Restoring gamma waves also appeared to help keep brain cells from dying—preventing brain shrinkage. Moreover, the brain’s vasculature started to expand, which in addition to reducing amyloid production may help also clear amyloid from the brain.
Most importantly, however, the mice treated with the flickering lights could learn again, and cognitive tests showed that their memory improved. In mice, it seems this therapy makes the brain healthier and able to work towards treating its own Alzheimer’s disease.
The question now is: can this therapy have the same results in humans suffering from Alzheimer’s? If it can, this would be the first noninvasive and effective treatment available.
Patients would be able to administer it themselves—perhaps by wearing a special type of headset that emits the light, or sitting in a room with a device that flashes at 40 hertz for a period every day. The MIT team is already preparing human studies to test such devices. They are also looking at whether other sensory modalities, such as sound or smell, can produce the same effects.
It’s possible that gamma wave therapy could benefit other diseases besides Alzheimer’s or even enhance normal memory,” says Boyden. “Perhaps gamma stimulation could be embedded in our music, our TV shows. The possibilities are amazing.
A Systems Approach
Over the past five years, impressive advances in technologies have enabled us to more fully explore the brain and its complex circuitry of neurons. We now have better ways to see deep inside the brain and trace neural networks in unprecedented detail along with methods that allow us to stimulate specific neurons using laser light. These new tools have enabled researchers to more precisely study the neural circuits and brain activity patterns that encode our memories, translate our movements, and predict our decisions.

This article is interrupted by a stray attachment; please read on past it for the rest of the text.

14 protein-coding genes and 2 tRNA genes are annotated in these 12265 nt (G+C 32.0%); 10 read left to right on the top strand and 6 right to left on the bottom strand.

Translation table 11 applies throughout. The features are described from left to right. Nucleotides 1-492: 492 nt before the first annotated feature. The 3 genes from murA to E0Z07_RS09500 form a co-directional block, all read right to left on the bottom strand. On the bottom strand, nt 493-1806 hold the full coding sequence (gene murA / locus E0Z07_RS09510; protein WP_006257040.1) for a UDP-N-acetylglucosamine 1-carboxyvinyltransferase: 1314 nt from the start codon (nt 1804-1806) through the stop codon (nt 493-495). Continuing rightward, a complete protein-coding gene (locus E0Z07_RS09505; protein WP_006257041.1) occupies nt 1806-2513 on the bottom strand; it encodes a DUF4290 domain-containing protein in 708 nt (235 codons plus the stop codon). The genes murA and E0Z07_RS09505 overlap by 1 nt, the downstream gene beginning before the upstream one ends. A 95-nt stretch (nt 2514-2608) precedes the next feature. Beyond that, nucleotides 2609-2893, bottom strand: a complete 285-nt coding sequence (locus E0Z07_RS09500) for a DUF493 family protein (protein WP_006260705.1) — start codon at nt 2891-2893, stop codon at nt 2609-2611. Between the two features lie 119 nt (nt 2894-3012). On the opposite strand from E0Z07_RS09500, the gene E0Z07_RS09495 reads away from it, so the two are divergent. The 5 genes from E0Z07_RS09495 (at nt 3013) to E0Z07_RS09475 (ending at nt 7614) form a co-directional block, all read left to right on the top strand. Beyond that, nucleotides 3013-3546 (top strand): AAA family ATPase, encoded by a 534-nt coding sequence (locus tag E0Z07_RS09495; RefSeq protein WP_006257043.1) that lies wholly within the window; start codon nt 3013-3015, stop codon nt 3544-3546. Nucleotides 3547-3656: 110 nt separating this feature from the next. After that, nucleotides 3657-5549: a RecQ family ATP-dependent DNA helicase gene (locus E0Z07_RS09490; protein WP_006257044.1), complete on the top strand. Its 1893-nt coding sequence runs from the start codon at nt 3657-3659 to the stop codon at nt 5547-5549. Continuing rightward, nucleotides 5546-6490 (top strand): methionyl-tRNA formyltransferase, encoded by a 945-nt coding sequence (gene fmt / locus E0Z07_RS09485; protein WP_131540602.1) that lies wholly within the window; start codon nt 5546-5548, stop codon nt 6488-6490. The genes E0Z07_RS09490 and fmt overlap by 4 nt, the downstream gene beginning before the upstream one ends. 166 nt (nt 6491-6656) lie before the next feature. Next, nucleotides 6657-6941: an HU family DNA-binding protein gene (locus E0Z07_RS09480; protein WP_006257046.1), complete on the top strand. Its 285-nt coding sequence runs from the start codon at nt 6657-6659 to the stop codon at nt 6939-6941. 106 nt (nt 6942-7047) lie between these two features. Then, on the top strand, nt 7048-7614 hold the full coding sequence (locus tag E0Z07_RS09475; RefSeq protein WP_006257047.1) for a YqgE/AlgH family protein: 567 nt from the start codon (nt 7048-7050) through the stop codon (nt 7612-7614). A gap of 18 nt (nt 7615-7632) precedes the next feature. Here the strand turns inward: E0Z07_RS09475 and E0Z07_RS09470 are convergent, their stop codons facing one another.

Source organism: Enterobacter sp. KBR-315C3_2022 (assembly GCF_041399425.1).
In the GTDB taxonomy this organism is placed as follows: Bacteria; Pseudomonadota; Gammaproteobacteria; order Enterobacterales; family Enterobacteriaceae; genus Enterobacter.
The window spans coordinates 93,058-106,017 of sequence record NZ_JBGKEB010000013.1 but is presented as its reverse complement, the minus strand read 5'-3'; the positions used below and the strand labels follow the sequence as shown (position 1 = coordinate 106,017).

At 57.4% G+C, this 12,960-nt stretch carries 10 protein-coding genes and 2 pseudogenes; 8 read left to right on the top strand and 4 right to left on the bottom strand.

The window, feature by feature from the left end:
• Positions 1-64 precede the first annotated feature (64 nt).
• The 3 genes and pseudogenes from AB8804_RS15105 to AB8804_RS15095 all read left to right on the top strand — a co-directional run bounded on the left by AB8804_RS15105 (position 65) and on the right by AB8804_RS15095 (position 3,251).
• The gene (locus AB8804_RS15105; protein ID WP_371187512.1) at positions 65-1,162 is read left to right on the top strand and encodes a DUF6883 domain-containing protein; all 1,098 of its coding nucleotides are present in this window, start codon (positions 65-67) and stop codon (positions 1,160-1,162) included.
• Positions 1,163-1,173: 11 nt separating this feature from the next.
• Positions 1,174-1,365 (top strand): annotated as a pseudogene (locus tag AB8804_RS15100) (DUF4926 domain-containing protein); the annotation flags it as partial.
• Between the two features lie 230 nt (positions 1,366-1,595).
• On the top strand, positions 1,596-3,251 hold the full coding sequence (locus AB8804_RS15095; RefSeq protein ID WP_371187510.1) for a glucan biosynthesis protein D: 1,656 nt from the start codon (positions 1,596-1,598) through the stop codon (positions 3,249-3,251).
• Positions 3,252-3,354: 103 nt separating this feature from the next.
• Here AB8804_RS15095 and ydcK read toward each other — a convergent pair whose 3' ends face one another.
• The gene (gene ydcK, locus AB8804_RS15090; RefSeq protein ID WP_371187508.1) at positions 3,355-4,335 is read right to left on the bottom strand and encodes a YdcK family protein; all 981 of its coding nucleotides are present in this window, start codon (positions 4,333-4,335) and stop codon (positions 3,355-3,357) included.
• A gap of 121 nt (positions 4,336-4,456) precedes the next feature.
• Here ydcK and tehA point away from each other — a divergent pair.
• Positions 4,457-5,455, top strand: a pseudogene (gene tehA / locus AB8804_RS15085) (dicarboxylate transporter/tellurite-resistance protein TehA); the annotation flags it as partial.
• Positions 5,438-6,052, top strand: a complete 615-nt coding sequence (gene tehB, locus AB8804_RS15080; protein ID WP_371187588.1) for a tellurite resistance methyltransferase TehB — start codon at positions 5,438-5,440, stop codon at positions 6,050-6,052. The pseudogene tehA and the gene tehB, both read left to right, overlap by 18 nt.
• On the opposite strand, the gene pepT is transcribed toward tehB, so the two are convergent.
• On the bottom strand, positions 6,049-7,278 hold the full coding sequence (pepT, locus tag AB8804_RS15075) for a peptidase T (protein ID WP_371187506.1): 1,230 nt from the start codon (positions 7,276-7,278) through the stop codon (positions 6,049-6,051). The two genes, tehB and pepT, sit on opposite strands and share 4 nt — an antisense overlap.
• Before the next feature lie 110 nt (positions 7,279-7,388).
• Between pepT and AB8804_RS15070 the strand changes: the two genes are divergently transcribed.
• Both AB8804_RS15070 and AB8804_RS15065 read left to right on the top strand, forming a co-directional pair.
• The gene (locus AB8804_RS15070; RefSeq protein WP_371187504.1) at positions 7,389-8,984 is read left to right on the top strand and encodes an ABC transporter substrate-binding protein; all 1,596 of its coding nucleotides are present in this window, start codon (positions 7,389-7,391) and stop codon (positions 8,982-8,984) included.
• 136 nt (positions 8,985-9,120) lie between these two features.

MIT’s Picower Professor Susumu Tonegawa, who studies memory, discovered how to identify the specific brain cells that encode a particular memory. He also developed a way to stimulate specific brain cells at specific times by inducing a light-sensitive protein within them and then pulsing them with laser light. In experiments with mice in the early stages of Alzheimer’s disease, Tonegawa’s team was able to use these techniques on memory cells to trigger them to recover short-term memories, such as a fear of a particular place, which the mice had forgotten. This research suggests strongly that memory loss in Alzheimer’s disease is actually caused by a loss of access to memories and not the loss of the memory itself. Even when affected by dementia, Tonegawa found, the brain still has the ability to learn and to store a memory.